Allison, Nathaniel Thompson. History of Cherokee County, Kansas, and Representative Citizens. Chicago, IL: Biographical Publishing Co., 1904. Online index created by Carolyn Ward, instructor at USD 508, Baxter Springs Middle School, Baxter Springs, Kansas, and State Coordinator for The KSGenWeb Project.

William Oscar Kennedy

WILLIAM OSCAR KENNEDY, one of the prominent farmer-citizens of Cherokee County, owns a fine farm of 78 acres in section 18, township 33, range 25, in Shawnee township. He was born in Clinton County, Indiana, October 17, 1849, and is a son of William A. and Sarah M. (Foster) Kennedy.

The father of Mr. Kennedy was born in Warren County, Ohio, February 7, 1817, and was an early settler, with his parents, in Indiana. He learned the carpenter's trade, but devoted the greater part of his life to agricultural pursuits. Shortly after the birth of the subject of this sketch, he sold his property in Indiana and moved to Kansas, and on November 7, 1866, located in Cherokee County, as one of the pioneers. He was a man of unusual physical vigor until within a few years of his death, which occurred on February 5, 1894. He had been one of the leading men of his locality, and for two years served as treasurer of Shawnee township. He married Sarah M. Foster, a daughter of Greer Foster, who was born in Pennsylvania. Their three children were.—Melissa E., now deceased, who was the wife of Sylvester Altic; James Greer, whose tragic death occurred in the last battle at Nashville, during the Civil War; and William Oscar. Both parents were good, Christian people, and were devoted members of the Methodist Episcopal Church, in which the father had been a class leader for years. The family is of Scotch-Irish extraction, and was founded in America by James Kennedy, who settled first in the State of New York, and took part in the War of 18I2.

William Oscar Kennedy enjoyed the best educational advantages offered by the district schools of his day and locality. His present fine farm was taken up as a claim by his father, and it has been his home all his life, although he has visited many portions of Missouri, Indiana, Illinois, Texas and the Indian Territory at various times. He has made a specialty of raising horses, and has met with good success in this industry. His land is fertile and produces abundantly, but he makes hay, corn and oats his main crops, feeding the greater part of what he raises.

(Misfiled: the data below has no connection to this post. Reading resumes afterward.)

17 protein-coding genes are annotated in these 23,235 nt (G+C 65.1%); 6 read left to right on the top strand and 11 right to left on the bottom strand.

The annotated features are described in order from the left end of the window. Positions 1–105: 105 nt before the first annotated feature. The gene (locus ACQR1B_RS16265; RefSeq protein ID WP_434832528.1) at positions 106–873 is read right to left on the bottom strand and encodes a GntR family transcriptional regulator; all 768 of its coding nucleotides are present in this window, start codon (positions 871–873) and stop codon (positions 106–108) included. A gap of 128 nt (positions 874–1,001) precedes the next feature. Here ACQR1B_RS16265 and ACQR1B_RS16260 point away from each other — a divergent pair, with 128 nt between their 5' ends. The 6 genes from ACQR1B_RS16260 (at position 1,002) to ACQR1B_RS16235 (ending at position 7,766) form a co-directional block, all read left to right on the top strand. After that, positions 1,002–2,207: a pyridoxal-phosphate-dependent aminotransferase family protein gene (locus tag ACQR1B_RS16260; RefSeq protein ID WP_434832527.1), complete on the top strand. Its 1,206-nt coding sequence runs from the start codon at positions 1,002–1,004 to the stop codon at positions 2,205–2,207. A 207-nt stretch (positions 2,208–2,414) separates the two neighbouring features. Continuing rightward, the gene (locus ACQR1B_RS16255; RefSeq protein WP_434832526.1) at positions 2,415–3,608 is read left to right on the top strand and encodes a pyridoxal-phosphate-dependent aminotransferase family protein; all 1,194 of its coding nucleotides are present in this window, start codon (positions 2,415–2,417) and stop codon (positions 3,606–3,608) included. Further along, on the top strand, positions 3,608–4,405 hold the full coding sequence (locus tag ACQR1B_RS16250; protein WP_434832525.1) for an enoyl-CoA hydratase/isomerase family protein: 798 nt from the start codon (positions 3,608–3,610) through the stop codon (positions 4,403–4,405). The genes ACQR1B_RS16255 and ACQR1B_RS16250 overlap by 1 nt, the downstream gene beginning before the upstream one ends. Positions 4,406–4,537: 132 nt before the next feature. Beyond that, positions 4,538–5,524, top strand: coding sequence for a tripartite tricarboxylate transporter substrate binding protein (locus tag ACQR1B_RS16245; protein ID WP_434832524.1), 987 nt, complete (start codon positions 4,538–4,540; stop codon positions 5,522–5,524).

On March 30, 1876, Mr. Kennedy was married to Amanda A. Weaver, a daughter of James Weaver, of Shawnee township, and they have two children,—Charles E., of Silver City, New Mexico; and Ernest Greer. For over 35 years, Mr. Kennedy has been a member of the Methodist Episcopal Church, and has been an official during much of this time. In politics, he is a Prohibitionist. He was elected township clerk on the Greenback ticket, and served two years. Fraternally he is a member of Crestline Lodge No. 139, Ancient Order of United Workmen, an organization with which he has been connected for 20 years, and in which he has passed all the chairs.

Mr. Kennedy is one of the old settlers, and remembers the time when Shawnee township had neither church nor schoolhouse and few settlers to ask for the privileges of either. He has passed through many exciting times, and belonged to the old Land League. Despite strife, greed and injustice, Cherokee County has arisen in might and beauty, and her present status in the State is due to the preponderance within her borders of just such honorable, just and fearless men as the subject of this sketch.

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